Learning-Based Multimedia Analyses and ApplicationsView this Special Issue
Research Article | Open Access
Cong Jin, Wei Zhao, Hongliang Wang, "Research on Objective Evaluation of Recording Audio Restoration Based on Deep Learning Network", Advances in Multimedia, vol. 2018, Article ID 3748141, 13 pages, 2018. https://doi.org/10.1155/2018/3748141
Research on Objective Evaluation of Recording Audio Restoration Based on Deep Learning Network
There are serious distortion problems in the history audio and video data. In view of the characteristics of audio data repair, the intelligent technology of audio evaluation is explored. As the traditional audio subjective evaluation method requires a large number of personal to audition and evaluation, the tester’s subjective sense of hearing deviation and sample space data limited the impact of the accuracy of the experiment. Based on the deep learning network, this paper designs an objective quality evaluation system for historical audio and video data and evaluates the performance of the system and the audio signal quality from the perspective of feature extraction and network parameter selection. Experiments show that the system has good performance in this experiment; the predictive results and subjective evaluation of the correlation and dispersion indicators are good, up to 0.91 and 0.19.
In 1999, Gers et al. introduced the forget gate on the basis of the original LSTM, and after adding the forgotten door, the model had the ability to clear useless historical information.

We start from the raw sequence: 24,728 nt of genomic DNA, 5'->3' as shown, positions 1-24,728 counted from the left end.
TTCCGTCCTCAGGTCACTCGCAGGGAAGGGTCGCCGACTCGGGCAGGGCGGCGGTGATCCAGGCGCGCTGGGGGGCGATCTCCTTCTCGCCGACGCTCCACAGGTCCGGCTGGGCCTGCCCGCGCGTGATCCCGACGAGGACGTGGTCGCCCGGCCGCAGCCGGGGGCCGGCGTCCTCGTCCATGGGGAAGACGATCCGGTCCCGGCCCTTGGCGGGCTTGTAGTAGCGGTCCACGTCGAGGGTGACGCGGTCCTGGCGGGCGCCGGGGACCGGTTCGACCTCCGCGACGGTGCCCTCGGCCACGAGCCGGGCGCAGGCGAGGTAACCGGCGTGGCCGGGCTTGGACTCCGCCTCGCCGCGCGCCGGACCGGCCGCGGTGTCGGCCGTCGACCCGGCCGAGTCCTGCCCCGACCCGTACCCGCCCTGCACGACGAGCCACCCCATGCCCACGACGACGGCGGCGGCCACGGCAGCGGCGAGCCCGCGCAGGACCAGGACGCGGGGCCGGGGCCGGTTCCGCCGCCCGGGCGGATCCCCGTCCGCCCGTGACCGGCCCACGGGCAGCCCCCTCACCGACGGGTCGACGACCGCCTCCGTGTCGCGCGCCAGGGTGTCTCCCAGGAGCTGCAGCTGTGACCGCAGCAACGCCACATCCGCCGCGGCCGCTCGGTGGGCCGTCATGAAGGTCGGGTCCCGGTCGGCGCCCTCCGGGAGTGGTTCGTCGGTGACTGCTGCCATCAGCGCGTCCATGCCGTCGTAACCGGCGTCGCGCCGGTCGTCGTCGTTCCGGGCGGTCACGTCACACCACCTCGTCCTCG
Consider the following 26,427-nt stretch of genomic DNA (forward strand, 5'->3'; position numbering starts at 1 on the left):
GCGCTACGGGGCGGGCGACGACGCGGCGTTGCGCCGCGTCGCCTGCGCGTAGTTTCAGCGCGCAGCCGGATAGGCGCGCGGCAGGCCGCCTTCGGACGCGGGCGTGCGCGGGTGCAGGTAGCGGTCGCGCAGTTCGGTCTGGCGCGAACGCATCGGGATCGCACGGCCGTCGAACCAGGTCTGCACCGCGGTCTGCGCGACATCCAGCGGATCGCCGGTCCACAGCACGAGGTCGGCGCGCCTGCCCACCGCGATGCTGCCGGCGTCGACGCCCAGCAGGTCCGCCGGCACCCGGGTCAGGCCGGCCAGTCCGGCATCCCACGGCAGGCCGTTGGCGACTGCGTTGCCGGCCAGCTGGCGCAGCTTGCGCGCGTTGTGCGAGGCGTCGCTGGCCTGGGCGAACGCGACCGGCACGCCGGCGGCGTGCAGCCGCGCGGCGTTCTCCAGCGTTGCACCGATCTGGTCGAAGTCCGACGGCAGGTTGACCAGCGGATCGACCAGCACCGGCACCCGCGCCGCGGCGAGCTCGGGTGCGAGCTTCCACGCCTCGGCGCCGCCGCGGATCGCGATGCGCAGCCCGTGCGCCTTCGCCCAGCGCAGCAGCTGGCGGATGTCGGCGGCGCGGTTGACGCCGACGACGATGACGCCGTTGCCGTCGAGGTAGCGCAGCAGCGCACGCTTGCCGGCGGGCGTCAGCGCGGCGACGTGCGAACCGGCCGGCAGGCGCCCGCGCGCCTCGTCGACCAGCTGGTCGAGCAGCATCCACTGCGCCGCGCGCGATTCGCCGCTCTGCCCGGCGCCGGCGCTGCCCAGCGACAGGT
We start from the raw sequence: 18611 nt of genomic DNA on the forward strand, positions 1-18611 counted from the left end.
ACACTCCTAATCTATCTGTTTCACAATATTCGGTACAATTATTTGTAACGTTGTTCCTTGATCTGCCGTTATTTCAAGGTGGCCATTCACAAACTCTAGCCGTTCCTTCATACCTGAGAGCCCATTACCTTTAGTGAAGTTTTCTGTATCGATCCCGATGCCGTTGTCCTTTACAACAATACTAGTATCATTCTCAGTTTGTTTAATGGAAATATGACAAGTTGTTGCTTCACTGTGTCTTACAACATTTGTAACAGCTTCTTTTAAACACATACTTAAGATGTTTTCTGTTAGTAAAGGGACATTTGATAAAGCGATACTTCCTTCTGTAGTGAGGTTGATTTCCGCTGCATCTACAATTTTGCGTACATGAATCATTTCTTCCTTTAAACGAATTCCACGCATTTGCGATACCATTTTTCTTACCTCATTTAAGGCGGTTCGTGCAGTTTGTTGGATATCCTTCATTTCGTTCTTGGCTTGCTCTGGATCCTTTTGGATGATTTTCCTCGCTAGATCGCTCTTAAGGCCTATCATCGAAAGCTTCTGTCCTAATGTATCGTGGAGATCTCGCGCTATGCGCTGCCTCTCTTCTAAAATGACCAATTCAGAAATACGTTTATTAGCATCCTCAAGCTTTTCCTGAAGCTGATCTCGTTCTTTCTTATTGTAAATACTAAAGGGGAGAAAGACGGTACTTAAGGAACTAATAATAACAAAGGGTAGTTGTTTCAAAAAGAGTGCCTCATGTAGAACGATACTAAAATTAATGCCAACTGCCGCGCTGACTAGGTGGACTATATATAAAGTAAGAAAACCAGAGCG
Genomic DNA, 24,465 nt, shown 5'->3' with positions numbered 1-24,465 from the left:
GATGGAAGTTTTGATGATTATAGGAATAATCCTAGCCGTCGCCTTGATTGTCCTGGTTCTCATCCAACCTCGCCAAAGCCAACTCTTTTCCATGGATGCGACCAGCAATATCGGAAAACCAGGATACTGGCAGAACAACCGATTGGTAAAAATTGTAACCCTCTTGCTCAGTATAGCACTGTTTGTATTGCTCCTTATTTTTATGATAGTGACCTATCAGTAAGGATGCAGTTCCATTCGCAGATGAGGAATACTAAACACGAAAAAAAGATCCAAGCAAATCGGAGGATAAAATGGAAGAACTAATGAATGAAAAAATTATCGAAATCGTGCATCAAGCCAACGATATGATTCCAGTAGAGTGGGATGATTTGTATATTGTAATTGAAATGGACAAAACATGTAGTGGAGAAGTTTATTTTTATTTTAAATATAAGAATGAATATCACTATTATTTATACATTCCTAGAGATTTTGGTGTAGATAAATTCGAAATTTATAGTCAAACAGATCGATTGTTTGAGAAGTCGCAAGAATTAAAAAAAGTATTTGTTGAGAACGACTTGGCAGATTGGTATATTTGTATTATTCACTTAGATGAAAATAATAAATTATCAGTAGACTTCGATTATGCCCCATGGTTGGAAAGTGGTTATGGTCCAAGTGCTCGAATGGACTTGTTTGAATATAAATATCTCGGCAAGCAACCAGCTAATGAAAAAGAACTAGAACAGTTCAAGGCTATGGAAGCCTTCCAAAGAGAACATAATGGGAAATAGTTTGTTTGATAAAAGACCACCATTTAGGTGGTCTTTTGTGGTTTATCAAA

In 2000, Gers & Schimidhuber et al.  believe that if you want to make more accurate use of historical information and input data, the memory cell itself should also participate in the control of multiple doors. Therefore, they made Peephole Connections, the memory cell status as the input of the various doors.
In 2005, Graves & Schmidhuber et al. proposed the training of the LSTM model by using a complete backward propagation approach. The implementation of the LSTM process can be made more reliable because of the addition of gradient detection steps. In 2009, Bayer proposed different LSTM models in order to improve the stability of the model when dealing with some context-sensitive sequence problems.
In 2014, sak et al. in order to reduce the number of parameters of the LSTM model of the multi-memory module, a linear dimensionality reduction operation is added after the LSTM output. And Doetsch et al. improved the performance of LSTM in offline handwriting recognition data sets by introducing new parameters into the activation functions of the various gates. Cho et al.  proposed a simplified version of LSTM, GRU (Gated Recurrent Unit). The GRU unit has only two gates, reset gate and update gate. However, after several sets of comparative experiments, it was found that although GRU had fewer parameters, the performance on multiple tasks was similar to that of LSTM.
2. Theory of LSTM
2.1. The Basic Thought and Workflow of LSTM
2.1.1. Forgetting Information
The role of the forgetting gate is to control the function of some unwanted information accumulated in the neural network before it is forgotten. Concretely, its input is a network input Xt at a certain time and one of the outputs of the previous network element, ht-1, whose output is a value between 0 and 1, which is used to communicate with the previous network element. The state Ct-1 is multiplied, as shown in Figure 1.